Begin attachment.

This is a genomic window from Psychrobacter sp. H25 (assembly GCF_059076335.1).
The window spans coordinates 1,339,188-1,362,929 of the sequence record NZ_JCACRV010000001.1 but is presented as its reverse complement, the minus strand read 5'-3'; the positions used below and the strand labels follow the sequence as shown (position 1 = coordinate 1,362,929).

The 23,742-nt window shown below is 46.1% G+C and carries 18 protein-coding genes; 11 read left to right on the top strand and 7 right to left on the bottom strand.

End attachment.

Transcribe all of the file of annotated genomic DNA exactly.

This is a genomic window from Psychrobacter sp. H25 (assembly GCF_059076335.1).
The window spans coordinates 1,339,188-1,362,929 of the sequence record NZ_JCACRV010000001.1 but is presented as its reverse complement, the minus strand read 5'-3'; the positions used below and the strand labels follow the sequence as shown (position 1 = coordinate 1,362,929).

The 23,742-nt window shown below is 46.1% G+C and carries 18 protein-coding genes; 11 read left to right on the top strand and 7 right to left on the bottom strand.